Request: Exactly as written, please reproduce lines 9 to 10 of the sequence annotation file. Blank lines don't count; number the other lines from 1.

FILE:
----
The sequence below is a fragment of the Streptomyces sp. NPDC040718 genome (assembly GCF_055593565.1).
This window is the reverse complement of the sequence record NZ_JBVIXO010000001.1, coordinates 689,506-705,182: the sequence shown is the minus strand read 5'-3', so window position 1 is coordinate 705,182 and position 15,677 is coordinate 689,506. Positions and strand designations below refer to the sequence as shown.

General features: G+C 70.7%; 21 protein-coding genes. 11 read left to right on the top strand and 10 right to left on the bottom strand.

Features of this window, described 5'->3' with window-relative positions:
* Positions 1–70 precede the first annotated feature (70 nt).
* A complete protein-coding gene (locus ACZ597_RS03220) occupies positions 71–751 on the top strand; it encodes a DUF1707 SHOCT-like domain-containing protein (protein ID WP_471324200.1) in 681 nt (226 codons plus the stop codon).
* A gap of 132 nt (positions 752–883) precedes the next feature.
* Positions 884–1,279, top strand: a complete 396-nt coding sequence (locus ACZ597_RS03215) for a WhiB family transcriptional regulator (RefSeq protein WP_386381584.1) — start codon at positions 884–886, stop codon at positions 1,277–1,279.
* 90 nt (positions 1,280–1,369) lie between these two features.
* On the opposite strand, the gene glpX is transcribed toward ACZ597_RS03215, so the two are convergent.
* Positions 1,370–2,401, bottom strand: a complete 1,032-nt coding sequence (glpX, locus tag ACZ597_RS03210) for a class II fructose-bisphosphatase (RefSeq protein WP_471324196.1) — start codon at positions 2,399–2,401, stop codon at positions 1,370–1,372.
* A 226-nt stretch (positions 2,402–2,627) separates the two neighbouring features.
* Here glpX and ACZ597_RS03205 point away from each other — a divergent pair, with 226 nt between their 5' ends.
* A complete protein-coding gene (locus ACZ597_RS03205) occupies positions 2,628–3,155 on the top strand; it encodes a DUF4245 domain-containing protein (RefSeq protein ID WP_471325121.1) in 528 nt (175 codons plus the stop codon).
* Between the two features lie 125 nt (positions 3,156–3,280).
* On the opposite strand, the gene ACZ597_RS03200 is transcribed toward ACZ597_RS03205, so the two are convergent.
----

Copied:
* 90 nt (positions 1,280–1,369) lie between these two features.
* On the opposite strand, the gene glpX is transcribed toward ACZ597_RS03215, so the two are convergent.